Tuesday, March 20, 2012


         Santa Ana, CA – Welcome back for the conclusion to my latest Occupy weekend. For the sake of brevity and cutting to the chase, in my last report I revealed the bottom line for the motivation of Occupy. The forces that plunder this planet are serious and scary, cough Jason Russell’s breakdown, but the rebel forces aligned against this evil are no slouches either. Didn’t we all cheer at the end of the first Star Wars? So in this report we meet some GMO rebels, get a confirmation that short range atomic weapons were used in Vietnam, and find out another reason why Orange County was chosen for a TV series. This entire segment is brought to you by Mother’s everywhere.
         For a TV series to be named after a specific location, that location must be unique. Orange County is all of that, being transformed from largely agro to a world class center for economic and medical businesses. Not bad for the smallest county land-wise in California. Sharp ideas are stock-in-trade for the real OC. One of the sharpest, cutting edge ideas is also a friend of the people who are trying to make a difference in California, and by extension, the nation, in the food supply. And wouldn’t you know two of the most sentimental names are involved in both, Mother and Lucy, or in this case, Lucille.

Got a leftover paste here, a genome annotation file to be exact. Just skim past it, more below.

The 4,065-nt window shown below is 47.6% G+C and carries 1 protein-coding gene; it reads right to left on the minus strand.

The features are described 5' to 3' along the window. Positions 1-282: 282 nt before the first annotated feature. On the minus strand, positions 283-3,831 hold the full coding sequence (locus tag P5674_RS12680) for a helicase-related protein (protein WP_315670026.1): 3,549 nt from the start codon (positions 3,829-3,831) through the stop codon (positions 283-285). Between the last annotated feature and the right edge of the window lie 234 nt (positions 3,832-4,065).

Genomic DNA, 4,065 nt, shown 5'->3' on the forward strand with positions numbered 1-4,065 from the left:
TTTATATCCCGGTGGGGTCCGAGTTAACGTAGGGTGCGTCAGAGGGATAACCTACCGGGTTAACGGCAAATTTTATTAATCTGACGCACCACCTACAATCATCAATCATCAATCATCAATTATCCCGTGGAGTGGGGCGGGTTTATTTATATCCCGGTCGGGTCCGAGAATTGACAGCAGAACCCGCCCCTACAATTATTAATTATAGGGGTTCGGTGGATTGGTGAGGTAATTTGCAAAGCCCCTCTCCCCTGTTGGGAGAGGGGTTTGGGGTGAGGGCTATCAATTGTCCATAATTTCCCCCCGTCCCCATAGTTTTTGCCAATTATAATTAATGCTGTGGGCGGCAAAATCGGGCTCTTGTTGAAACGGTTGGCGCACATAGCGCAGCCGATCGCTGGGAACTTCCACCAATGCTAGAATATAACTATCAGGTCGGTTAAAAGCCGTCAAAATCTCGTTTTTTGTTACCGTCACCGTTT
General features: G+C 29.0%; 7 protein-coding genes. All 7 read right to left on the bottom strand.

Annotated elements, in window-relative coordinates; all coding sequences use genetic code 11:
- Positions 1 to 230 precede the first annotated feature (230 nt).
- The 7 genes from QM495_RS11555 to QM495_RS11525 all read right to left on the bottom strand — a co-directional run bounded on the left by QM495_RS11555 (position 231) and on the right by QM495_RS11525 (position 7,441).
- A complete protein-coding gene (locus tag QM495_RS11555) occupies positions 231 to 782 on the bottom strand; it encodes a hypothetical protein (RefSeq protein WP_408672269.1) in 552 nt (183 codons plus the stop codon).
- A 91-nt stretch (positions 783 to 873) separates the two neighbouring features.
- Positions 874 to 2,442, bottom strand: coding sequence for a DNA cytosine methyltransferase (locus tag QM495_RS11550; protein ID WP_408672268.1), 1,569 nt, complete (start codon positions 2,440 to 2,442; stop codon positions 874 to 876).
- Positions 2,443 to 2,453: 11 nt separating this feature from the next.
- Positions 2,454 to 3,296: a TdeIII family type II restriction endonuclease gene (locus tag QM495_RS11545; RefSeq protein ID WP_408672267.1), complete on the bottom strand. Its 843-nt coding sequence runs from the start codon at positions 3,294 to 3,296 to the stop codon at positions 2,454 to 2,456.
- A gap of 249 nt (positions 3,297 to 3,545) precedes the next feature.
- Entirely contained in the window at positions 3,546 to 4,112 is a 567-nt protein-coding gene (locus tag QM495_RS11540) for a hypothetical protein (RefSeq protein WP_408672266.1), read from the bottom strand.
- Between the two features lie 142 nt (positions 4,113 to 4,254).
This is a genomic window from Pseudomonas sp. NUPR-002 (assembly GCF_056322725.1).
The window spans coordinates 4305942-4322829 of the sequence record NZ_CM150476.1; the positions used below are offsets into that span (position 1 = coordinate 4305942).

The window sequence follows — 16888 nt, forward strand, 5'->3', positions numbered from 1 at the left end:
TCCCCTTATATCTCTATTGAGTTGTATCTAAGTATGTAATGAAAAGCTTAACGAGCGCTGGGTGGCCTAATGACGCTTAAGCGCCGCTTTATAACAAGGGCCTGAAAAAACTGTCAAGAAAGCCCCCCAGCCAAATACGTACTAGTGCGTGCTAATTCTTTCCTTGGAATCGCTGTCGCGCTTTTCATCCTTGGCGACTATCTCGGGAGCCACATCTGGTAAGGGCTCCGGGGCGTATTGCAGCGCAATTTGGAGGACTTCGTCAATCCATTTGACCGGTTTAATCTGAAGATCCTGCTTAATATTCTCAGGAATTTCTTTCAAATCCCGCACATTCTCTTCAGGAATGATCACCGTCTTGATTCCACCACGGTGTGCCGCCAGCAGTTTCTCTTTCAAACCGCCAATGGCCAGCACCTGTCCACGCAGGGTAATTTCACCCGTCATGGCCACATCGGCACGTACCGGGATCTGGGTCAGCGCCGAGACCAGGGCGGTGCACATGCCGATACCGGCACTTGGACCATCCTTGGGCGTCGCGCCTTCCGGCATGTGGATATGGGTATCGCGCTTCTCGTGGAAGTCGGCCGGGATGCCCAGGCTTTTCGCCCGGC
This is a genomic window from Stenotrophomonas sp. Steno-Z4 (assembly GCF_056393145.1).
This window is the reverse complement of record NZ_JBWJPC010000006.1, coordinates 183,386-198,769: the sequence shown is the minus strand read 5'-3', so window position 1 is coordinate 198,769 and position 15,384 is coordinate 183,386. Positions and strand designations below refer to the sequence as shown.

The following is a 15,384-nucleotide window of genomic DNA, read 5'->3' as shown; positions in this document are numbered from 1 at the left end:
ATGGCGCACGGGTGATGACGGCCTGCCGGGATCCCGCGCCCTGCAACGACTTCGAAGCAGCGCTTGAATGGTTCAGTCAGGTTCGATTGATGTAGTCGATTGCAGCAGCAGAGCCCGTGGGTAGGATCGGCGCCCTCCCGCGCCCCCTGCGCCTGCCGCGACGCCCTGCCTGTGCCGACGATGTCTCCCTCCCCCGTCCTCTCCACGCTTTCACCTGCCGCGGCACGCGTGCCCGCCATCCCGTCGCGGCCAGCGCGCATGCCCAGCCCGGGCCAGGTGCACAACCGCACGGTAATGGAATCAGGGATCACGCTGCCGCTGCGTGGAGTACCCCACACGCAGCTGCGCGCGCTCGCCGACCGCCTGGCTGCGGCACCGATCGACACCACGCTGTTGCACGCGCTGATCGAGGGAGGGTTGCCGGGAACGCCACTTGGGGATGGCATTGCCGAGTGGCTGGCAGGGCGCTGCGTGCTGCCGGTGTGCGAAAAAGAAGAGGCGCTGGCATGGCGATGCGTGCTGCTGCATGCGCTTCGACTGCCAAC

Since 1978, beginning in Costa Mesa, Mother’s Markets have been providing organic, locally grown produce, sports nutrition, supplements, herbs, plus free seminars, cooking classes, books on proper health, bath/body care, and house wares, but it is their kitchen, deli, and juice bar that are the nemeses to a poor outside agitator’s wallet. Manning a table inside Mother’s at the Santa Ana location was a look inside a different world for me. I don’t eat healthy so I can’t compare food prices with the local healthy markets of Spouts* and Henry’s, but I can tell you this. Any store that supports the GMO labeling efforts of John and the right to label GMOs by allowing sign-up tables inside the store is on my ‘solution’ list.   Mother’s owner Lucille made that happen at all 7 of her locations. That was great too because the weather on St. Patty’s day was very Irish but wearing my neon green 3-sleaved GMO awareness t-shirt seemed to keep me out of the really blustery quall that blew through the parking lot periodically as I dashed back to John’s truck occasionally.
         Despite the weather the store stayed busy and more than 50% of the people we asked “Are you aware of GMOs” said that they had already signed our petition. John walked me over to the deli/kitchen/juice bar area during a rainy break from customers entering the store to show me where it was. Before the day and night had passed I walked myself back there several times to gobble up some food stuffs that I was familiar with, like freshly made diet tuna salad, and some that I wasn’t, like Sconehenge’s yummy lemon poppy seed cake servings. Had two of those. Over the course of the day I chased a dry mouth first with some Prometheus Springs** Lychee Wasabi Capsaicin spiced elixir, [Mama Mia, that’s some spicy juice extracted from chili peppers], and later by trying a smoother, if different, swig of Rob’s Really Good*** Swirling Cucumber drink. Guess what, it was really good so I wound up having two of those puppies over the course of the day into night stint.